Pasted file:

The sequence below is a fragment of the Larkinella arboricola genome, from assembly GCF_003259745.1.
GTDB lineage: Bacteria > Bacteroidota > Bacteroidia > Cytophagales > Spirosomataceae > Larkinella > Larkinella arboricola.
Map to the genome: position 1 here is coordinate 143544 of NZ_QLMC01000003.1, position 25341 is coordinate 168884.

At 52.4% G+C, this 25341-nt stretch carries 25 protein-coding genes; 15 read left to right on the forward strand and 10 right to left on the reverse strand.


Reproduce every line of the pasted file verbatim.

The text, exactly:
The sequence below is a fragment of the Larkinella arboricola genome, from assembly GCF_003259745.1.
GTDB lineage: Bacteria > Bacteroidota > Bacteroidia > Cytophagales > Spirosomataceae > Larkinella > Larkinella arboricola.
Map to the genome: position 1 here is coordinate 143544 of NZ_QLMC01000003.1, position 25341 is coordinate 168884.

At 52.4% G+C, this 25341-nt stretch carries 25 protein-coding genes; 15 read left to right on the forward strand and 10 right to left on the reverse strand.